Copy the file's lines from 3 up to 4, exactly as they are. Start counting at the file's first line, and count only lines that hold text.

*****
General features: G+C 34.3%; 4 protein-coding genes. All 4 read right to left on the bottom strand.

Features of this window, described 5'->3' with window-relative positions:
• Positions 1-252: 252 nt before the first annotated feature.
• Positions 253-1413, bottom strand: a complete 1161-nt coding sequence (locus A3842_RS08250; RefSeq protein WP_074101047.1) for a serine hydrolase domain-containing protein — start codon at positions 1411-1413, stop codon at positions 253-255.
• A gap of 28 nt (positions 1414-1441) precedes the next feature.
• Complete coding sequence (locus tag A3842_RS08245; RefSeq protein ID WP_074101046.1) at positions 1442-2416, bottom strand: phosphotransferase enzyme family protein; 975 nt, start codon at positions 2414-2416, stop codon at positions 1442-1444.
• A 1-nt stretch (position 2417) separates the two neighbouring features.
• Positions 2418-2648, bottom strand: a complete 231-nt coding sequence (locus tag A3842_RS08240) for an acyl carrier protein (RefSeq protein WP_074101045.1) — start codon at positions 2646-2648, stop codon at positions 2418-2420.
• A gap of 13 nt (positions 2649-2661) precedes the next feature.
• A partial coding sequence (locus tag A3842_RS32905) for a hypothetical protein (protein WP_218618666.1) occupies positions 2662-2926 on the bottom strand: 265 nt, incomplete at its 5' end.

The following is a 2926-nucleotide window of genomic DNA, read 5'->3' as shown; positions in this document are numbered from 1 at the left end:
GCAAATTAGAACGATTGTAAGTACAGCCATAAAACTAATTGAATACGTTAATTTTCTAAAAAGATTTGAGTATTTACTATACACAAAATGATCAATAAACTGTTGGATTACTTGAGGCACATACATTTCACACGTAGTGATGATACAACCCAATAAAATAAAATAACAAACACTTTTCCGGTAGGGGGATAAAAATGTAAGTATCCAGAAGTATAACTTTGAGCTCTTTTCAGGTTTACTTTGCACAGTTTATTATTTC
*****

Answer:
• Positions 1-252: 252 nt before the first annotated feature.
• Positions 253-1413, bottom strand: a complete 1161-nt coding sequence (locus A3842_RS08250; RefSeq protein WP_074101047.1) for a serine hydrolase domain-containing protein — start codon at positions 1411-1413, stop codon at positions 253-255.